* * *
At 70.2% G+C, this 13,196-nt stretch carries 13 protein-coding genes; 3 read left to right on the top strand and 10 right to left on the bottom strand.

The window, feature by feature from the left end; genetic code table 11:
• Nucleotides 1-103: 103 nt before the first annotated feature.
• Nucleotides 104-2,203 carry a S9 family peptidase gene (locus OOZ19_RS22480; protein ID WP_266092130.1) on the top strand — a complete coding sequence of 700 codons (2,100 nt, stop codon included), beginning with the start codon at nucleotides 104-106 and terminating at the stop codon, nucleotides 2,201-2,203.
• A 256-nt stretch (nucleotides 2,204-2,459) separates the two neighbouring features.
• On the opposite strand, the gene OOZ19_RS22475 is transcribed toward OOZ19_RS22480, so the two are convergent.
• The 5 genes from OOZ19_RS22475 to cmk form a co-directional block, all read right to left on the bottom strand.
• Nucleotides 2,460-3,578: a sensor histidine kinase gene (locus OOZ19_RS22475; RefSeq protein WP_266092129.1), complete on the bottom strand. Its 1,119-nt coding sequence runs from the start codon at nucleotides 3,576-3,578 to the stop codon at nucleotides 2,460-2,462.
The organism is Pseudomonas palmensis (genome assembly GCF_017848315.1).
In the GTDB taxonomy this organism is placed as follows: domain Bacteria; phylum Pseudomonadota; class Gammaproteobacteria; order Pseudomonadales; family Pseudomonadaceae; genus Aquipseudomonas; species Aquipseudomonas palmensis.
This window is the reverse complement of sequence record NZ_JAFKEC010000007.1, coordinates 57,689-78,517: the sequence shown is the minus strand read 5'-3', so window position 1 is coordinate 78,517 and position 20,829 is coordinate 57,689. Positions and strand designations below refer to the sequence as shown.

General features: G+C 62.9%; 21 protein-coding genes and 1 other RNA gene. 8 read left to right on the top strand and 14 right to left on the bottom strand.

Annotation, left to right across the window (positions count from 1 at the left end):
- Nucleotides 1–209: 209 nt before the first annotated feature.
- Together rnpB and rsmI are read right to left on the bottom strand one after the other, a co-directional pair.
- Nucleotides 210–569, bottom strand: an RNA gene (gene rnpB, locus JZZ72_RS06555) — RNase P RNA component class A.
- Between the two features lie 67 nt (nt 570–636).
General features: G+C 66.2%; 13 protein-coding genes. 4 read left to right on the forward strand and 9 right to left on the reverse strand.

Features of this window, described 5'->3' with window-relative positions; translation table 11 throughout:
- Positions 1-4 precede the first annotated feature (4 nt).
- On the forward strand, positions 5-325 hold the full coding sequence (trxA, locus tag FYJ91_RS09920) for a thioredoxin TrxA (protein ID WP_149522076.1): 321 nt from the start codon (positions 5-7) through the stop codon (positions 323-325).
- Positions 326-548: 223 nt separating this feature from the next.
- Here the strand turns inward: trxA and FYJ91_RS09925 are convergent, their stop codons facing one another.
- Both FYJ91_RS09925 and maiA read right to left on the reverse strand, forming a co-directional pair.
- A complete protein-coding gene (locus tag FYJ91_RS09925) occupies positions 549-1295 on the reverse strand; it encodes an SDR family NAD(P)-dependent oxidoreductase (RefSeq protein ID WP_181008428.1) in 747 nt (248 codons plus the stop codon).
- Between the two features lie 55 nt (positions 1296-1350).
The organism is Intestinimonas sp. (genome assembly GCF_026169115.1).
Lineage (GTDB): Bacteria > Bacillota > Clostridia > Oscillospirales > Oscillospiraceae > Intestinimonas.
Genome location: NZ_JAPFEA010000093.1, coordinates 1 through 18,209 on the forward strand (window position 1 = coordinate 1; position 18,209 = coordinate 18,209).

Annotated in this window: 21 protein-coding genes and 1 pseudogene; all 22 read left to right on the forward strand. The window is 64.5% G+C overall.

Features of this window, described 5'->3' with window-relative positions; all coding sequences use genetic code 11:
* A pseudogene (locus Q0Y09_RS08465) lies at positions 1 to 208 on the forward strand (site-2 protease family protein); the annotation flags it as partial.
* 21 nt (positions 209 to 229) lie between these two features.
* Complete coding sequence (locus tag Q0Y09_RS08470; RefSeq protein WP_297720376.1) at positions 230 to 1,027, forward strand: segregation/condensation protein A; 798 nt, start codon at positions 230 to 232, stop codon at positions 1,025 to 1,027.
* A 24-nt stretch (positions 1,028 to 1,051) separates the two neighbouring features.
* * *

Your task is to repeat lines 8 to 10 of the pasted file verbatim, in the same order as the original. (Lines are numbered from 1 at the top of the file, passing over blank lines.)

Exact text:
• Nucleotides 2,460-3,578: a sensor histidine kinase gene (locus OOZ19_RS22475; RefSeq protein WP_266092129.1), complete on the bottom strand. Its 1,119-nt coding sequence runs from the start codon at nucleotides 3,576-3,578 to the stop codon at nucleotides 2,460-2,462.
The organism is Pseudomonas palmensis (genome assembly GCF_017848315.1).
In the GTDB taxonomy this organism is placed as follows: domain Bacteria; phylum Pseudomonadota; class Gammaproteobacteria; order Pseudomonadales; family Pseudomonadaceae; genus Aquipseudomonas; species Aquipseudomonas palmensis.